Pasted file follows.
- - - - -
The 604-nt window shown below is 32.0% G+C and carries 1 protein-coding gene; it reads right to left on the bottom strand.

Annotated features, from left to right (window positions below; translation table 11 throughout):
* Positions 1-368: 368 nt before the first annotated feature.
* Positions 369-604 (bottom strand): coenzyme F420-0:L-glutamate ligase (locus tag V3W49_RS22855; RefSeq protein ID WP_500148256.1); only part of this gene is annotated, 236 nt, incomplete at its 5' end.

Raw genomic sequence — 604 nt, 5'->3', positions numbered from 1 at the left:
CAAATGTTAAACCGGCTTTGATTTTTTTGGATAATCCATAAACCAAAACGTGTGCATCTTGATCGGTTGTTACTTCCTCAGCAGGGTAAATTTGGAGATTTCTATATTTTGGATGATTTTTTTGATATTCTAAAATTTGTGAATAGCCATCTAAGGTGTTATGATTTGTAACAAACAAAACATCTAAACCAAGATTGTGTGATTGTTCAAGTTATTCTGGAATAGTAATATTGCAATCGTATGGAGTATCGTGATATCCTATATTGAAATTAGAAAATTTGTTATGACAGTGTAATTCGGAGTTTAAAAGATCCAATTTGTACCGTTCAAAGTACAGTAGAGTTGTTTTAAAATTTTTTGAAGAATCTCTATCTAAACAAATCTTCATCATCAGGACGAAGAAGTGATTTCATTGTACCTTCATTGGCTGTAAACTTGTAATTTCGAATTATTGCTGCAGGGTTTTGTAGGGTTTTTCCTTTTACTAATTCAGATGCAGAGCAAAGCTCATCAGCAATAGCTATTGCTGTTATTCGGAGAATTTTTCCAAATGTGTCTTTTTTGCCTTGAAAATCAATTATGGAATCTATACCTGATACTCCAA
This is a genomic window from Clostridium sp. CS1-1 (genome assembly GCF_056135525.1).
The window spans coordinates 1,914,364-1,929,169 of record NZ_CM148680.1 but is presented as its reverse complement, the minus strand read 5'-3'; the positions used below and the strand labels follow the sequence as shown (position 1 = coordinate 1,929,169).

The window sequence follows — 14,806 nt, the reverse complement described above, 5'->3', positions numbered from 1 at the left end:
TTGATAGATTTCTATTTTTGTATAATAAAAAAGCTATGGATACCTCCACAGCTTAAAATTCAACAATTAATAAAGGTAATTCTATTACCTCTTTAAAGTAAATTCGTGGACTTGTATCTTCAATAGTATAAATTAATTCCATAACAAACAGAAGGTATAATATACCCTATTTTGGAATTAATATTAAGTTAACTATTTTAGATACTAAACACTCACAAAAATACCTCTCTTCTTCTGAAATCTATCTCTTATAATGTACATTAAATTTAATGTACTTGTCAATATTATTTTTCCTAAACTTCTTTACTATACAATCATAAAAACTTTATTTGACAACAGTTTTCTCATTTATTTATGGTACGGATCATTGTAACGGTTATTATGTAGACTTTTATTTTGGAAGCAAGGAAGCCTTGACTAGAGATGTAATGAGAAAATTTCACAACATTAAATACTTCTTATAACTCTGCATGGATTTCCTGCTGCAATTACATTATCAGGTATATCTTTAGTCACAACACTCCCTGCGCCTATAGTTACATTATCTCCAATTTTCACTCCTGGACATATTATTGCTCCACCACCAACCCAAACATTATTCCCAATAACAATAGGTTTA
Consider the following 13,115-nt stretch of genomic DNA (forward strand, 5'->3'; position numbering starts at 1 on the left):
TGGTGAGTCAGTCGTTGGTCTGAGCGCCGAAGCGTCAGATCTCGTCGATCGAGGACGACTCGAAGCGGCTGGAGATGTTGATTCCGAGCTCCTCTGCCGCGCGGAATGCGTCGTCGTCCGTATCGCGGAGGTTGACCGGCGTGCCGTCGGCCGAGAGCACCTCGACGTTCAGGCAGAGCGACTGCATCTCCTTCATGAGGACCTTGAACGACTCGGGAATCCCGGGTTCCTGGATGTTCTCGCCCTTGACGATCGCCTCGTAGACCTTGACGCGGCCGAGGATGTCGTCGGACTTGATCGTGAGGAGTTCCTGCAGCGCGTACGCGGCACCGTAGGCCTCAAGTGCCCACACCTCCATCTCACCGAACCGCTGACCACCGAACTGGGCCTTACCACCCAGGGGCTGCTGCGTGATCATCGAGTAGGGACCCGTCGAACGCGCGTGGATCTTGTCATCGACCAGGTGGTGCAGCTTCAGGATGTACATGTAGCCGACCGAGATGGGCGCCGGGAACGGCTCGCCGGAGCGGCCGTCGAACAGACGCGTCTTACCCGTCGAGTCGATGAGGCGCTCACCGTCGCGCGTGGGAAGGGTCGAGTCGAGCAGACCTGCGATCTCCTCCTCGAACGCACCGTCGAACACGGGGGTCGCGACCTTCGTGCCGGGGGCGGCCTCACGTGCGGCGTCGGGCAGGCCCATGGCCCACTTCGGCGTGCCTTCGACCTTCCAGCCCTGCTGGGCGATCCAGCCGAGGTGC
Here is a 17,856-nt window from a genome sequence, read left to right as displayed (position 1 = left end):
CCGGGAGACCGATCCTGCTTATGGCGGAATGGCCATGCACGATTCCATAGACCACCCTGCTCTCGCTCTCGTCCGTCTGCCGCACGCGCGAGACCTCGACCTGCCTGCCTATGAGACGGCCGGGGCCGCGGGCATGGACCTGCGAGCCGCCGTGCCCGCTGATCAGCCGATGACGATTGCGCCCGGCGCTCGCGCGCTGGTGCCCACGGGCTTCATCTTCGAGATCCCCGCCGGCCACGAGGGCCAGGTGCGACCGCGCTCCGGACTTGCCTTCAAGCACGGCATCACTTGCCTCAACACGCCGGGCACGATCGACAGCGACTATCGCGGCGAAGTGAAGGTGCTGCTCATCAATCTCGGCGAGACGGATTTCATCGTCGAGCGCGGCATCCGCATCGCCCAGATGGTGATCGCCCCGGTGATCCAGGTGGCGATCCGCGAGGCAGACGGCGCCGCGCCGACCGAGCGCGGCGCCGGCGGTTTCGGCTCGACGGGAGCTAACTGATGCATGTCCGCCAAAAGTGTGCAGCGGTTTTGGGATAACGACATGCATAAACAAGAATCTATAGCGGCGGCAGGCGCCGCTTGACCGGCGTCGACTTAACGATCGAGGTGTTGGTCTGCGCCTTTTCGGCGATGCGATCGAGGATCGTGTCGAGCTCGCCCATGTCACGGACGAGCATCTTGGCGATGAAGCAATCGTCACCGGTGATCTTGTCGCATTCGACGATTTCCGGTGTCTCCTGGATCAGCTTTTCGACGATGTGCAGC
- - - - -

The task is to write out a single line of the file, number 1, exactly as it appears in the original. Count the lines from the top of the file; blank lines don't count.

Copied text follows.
The 604-nt window shown below is 32.0% G+C and carries 1 protein-coding gene; it reads right to left on the bottom strand.